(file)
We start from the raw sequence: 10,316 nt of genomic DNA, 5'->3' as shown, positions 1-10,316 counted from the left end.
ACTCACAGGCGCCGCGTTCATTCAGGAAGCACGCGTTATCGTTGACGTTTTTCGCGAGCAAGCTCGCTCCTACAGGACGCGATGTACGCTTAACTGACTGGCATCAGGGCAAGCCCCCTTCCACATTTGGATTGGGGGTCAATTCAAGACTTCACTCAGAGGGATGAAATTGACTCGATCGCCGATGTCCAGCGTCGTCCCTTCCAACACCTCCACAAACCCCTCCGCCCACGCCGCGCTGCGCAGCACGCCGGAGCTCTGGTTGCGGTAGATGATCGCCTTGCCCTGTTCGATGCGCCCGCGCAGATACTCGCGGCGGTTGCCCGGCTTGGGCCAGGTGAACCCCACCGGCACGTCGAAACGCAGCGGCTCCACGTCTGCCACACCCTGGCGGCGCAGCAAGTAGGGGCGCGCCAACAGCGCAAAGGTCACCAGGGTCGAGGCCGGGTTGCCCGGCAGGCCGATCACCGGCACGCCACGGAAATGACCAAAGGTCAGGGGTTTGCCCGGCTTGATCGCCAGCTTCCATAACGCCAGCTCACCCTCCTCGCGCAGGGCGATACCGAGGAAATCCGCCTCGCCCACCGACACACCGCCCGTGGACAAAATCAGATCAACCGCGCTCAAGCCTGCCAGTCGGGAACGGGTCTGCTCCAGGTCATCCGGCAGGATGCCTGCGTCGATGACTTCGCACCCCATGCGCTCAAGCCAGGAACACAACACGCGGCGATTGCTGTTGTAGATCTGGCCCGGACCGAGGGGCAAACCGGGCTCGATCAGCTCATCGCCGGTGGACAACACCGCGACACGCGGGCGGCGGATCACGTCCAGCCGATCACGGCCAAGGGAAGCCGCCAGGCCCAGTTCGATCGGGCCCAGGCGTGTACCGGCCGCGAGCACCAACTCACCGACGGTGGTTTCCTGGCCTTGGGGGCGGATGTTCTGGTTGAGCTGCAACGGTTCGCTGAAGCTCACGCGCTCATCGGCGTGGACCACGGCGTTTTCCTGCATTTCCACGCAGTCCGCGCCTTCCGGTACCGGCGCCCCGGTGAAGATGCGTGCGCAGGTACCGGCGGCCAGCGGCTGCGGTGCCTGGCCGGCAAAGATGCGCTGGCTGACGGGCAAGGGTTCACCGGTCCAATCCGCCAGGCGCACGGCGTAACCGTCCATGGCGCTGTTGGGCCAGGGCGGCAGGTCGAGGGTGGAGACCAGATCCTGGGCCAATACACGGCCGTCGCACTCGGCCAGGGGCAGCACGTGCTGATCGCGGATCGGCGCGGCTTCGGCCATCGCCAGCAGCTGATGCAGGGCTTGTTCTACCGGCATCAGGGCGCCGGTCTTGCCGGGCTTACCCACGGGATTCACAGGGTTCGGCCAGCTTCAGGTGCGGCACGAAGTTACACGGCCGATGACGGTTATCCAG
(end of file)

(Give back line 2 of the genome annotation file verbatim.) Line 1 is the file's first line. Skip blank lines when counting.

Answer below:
ACTCACAGGCGCCGCGTTCATTCAGGAAGCACGCGTTATCGTTGACGTTTTTCGCGAGCAAGCTCGCTCCTACAGGACGCGATGTACGCTTAACTGACTGGCATCAGGGCAAGCCCCCTTCCACATTTGGATTGGGGGTCAATTCAAGACTTCACTCAGAGGGATGAAATTGACTCGATCGCCGATGTCCAGCGTCGTCCCTTCCAACACCTCCACAAACCCCTCCGCCCACGCCGCGCTGCGCAGCACGCCGGAGCTCTGGTTGCGGTAGATGATCGCCTTGCCCTGTTCGATGCGCCCGCGCAGATACTCGCGGCGGTTGCCCGGCTTGGGCCAGGTGAACCCCACCGGCACGTCGAAACGCAGCGGCTCCACGTCTGCCACACCCTGGCGGCGCAGCAAGTAGGGGCGCGCCAACAGCGCAAAGGTCACCAGGGTCGAGGCCGGGTTGCCCGGCAGGCCGATCACCGGCACGCCACGGAAATGACCAAAGGTCAGGGGTTTGCCCGGCTTGATCGCCAGCTTCCATAACGCCAGCTCACCCTCCTCGCGCAGGGCGATACCGAGGAAATCCGCCTCGCCCACCGACACACCGCCCGTGGACAAAATCAGATCAACCGCGCTCAAGCCTGCCAGTCGGGAACGGGTCTGCTCCAGGTCATCCGGCAGGATGCCTGCGTCGATGACTTCGCACCCCATGCGCTCAAGCCAGGAACACAACACGCGGCGATTGCTGTTGTAGATCTGGCCCGGACCGAGGGGCAAACCGGGCTCGATCAGCTCATCGCCGGTGGACAACACCGCGACACGCGGGCGGCGGATCACGTCCAGCCGATCACGGCCAAGGGAAGCCGCCAGGCCCAGTTCGATCGGGCCCAGGCGTGTACCGGCCGCGAGCACCAACTCACCGACGGTGGTTTCCTGGCCTTGGGGGCGGATGTTCTGGTTGAGCTGCAACGGTTCGCTGAAGCTCACGCGCTCATCGGCGTGGACCACGGCGTTTTCCTGCATTTCCACGCAGTCCGCGCCTTCCGGTACCGGCGCCCCGGTGAAGATGCGTGCGCAGGTACCGGCGGCCAGCGGCTGCGGTGCCTGGCCGGCAAAGATGCGCTGGCTGACGGGCAAGGGTTCACCGGTCCAATCCGCCAGGCGCACGGCGTAACCGTCCATGGCGCTGTTGGGCCAGGGCGGCAGGTCGAGGGTGGAGACCAGATCCTGGGCCAATACACGGCCGTCGCACTCGGCCAGGGGCAGCACGTGCTGATCGCGGATCGGCGCGGCTTCGGCCATCGCCAGCAGCTGATGCAGGGCTTGTTCTACCGGCATCAGGGCGCCGGTCTTGCCGGGCTTACCCACGGGATTCACAGGGTTCGGCCAGCTTCAGGTGCGGCACGAAGTTACACGGCCGATGACGGTTATCCAG